|Publication Type:||Journal Article|
|Year of Publication:||1994|
|Authors:||Aspöck, U., Aspöck, H.|
|Journal:||Zeitschrift der Arbeitsgemeinschaft Österreichischer EntomologenZeitschrift der Arbeitsgemeinschaft Österreichischer Entomologen|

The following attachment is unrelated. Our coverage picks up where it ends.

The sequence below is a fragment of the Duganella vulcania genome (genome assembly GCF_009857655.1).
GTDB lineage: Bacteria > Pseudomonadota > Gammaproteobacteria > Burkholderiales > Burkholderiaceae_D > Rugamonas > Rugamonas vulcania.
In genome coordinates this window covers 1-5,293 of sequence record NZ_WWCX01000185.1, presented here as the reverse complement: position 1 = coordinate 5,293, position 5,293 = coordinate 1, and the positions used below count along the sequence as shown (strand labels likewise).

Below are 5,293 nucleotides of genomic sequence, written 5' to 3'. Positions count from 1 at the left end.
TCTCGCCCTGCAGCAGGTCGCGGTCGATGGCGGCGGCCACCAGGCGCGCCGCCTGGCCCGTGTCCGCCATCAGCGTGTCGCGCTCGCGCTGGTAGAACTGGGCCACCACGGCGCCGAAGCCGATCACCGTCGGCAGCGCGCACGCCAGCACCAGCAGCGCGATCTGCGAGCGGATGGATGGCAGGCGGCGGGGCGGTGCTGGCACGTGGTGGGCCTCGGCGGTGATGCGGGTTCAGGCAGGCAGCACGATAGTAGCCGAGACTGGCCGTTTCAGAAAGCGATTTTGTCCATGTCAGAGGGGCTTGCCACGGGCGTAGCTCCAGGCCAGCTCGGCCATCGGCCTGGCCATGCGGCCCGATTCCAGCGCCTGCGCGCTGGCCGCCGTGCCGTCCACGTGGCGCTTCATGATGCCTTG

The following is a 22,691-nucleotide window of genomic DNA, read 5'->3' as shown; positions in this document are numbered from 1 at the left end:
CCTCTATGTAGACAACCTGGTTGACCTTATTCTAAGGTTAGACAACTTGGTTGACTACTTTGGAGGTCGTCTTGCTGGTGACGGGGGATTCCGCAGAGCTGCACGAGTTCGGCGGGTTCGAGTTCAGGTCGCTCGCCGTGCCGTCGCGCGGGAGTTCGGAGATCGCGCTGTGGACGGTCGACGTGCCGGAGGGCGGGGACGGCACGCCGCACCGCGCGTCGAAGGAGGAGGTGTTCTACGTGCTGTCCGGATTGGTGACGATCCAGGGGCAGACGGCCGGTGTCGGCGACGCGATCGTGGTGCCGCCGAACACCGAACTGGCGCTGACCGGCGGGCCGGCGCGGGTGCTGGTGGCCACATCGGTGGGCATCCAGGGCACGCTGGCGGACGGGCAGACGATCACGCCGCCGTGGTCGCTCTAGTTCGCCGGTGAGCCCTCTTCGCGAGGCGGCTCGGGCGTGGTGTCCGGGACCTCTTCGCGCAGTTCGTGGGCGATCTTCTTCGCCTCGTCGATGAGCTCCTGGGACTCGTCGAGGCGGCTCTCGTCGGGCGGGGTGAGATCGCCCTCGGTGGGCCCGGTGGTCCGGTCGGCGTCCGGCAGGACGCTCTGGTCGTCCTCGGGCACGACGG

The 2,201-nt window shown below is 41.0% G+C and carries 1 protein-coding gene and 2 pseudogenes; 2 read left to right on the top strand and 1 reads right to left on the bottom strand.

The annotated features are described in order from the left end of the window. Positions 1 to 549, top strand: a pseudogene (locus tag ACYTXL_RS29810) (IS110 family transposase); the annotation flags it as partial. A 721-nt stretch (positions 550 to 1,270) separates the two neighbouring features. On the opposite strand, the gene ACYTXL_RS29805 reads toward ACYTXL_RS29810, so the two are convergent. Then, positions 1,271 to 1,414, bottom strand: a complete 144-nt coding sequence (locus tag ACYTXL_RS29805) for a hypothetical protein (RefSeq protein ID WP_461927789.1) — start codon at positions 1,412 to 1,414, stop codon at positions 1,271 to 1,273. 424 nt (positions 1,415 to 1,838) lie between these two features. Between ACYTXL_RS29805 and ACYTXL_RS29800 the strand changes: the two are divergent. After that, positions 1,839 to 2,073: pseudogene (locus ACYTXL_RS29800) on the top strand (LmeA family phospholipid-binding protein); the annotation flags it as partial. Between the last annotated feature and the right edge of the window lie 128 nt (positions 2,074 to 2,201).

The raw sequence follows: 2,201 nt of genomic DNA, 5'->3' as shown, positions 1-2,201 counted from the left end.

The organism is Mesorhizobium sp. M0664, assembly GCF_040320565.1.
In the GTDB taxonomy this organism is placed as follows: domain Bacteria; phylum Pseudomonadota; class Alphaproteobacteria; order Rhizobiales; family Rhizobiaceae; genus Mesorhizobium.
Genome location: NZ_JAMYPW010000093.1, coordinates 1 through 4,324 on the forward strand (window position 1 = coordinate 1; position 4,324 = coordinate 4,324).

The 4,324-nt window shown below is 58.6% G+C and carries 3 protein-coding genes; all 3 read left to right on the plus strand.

Out of the numerous peculiar and in this respect paradoxical distributional patterns of Neuropteroidea four examples at different taxonomical levels - one order, one family, one genus, and two species - are selected. Hypotheses on the origins and formations of these patterns are discussed. 1. The order Raphidioptera (with about 200 extant species) is confined to arboreal zones of the Holarctic. It is, however, intriguing that the order does not occur in the southern hemisphere and in the northern and eastern parts of North America. Formerly accepted theories assuming an immigration of snake-flies from Asia via the Bering Strait to America are rejected. Some striking similarities between American, African, and Iberian Raphidioptera are now interpreted as an indication of relationship, which dates back to the period before the separation of the continents. Possibly the extant Raphidioptera represent - as living fossils - only that small part of the Mesozoic fauna which had become adapted to a temperate climate, whereas the rich subtropical and tropical Mesozoic Raphidiopteran fauna must have died out 2. The Neurorthidae Nakahara (Neuroptera) comprises only 12 known, surprisingly similar species which are assigned to three extremely vicariant genera, Neurorthus COSTA (Balkan Peninsula, Apennines Peninsula, Tyrrhenis and Northern Africa), Nipponeurorthus Nakahara (Japan, Taiwan), and Austroneurorthus Nakahara (southeastern pails of Australia). This distributional pattern is traced back to a formerly huge Pangean distribution which has been split and reduced in the course of the continental drift. The archaic, aquatic larvae enabled these insects to survive along the fringes of the continents. The Neurorthidae are the living fossils of the Neuroptera. 3. The genus Fibla Navas (Raphidioptera: Inocelliidae) comprises two subgenera, Fibla s. str. with two species occurring in western Mediterranean regions (Iberian Peninsula; Northwestern Africa; Corsica, Sardinia, Sicily) and the monotypic Reisserella H. Aspock & U. Aspock endemic to Crete. Why does Fibla not occur on the Apennines Peninsula, on the Balkan Peninsula, in Anatolia and on all other islands of the eastern Mediterranean? Ouroccurrence of other inocelliid species. The assumption of an immigration of a Fibla into Crete from the north would need several additional hypotheses and is therefore unlikely. An immigration from Africa seems therefore much more probable. This event could, however, not have been earlier than during the salinity crisis in the late Miocene, if there was really no earlier connection with Africa in the Tertiary. With respect to the archaic character of the Raphidioptera it cannot entirely be ruled out that the recent distribution reflects the remnants of the old Mesozoic fauna. 4. Libelloides hispanicus (Rambur) (Neuroptera: Ascalaphidae) is confined to the northern Iberian Peninsula and the French parts of the Pyrenees; Libelloid esustulatus (Eversmann) occurs in the Caucasus, in northeastern parts of Anatolia and northwestern parts of Iran. Conspecificity of the two taxa has been repeatedly discussed. Whether they represent two extremely vicariant subspecies or two genetically already isolated sister species is, however, not the crucial question: There is no convincing approach to an explanation of this peculiar distribution from any hypothesized historical stem species. Parallel evolution is, therefore, offered as a provocative alternative of at least heuristic value.